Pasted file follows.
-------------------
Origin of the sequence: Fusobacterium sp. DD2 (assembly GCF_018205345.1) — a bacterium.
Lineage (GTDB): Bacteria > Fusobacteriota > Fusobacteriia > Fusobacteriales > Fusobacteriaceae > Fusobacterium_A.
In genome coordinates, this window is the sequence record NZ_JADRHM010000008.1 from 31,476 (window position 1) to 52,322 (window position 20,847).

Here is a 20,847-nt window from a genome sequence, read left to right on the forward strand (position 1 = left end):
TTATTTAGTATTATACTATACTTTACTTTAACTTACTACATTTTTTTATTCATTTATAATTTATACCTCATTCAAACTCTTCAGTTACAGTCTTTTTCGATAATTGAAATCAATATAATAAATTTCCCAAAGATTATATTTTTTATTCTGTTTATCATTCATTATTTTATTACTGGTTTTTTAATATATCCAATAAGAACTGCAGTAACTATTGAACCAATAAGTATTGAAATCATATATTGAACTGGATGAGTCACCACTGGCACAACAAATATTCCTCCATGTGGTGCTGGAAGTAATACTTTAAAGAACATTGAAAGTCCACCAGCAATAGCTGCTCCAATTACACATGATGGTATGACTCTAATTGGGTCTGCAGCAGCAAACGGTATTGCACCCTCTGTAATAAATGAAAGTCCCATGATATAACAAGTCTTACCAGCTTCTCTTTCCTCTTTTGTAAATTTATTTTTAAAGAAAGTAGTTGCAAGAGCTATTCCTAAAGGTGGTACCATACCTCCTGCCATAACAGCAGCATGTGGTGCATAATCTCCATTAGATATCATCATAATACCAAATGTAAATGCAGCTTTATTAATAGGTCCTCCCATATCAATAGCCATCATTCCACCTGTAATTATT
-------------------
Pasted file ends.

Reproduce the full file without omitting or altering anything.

Origin of the sequence: Fusobacterium sp. DD2 (assembly GCF_018205345.1) — a bacterium.
Lineage (GTDB): Bacteria > Fusobacteriota > Fusobacteriia > Fusobacteriales > Fusobacteriaceae > Fusobacterium_A.
In genome coordinates, this window is the sequence record NZ_JADRHM010000008.1 from 31,476 (window position 1) to 52,322 (window position 20,847).

Here is a 20,847-nt window from a genome sequence, read left to right on the forward strand (position 1 = left end):
TTATTTAGTATTATACTATACTTTACTTTAACTTACTACATTTTTTTATTCATTTATAATTTATACCTCATTCAAACTCTTCAGTTACAGTCTTTTTCGATAATTGAAATCAATATAATAAATTTCCCAAAGATTATATTTTTTATTCTGTTTATCATTCATTATTTTATTACTGGTTTTTTAATATATCCAATAAGAACTGCAGTAACTATTGAACCAATAAGTATTGAAATCATATATTGAACTGGATGAGTCACCACTGGCACAACAAATATTCCTCCATGTGGTGCTGGAAGTAATACTTTAAAGAACATTGAAAGTCCACCAGCAATAGCTGCTCCAATTACACATGATGGTATGACTCTAATTGGGTCTGCAGCAGCAAACGGTATTGCACCCTCTGTAATAAATGAAAGTCCCATGATATAACAAGTCTTACCAGCTTCTCTTTCCTCTTTTGTAAATTTATTTTTAAAGAAAGTAGTTGCAAGAGCTATTCCTAAAGGTGGTACCATACCTCCTGCCATAACAGCAGCATGTGGTGCATAATCTCCATTAGATATCATCATAATACCAAATGTAAATGCAGCTTTATTAATAGGTCCTCCCATATCAATAGCCATCATTCCACCTGTAATTATT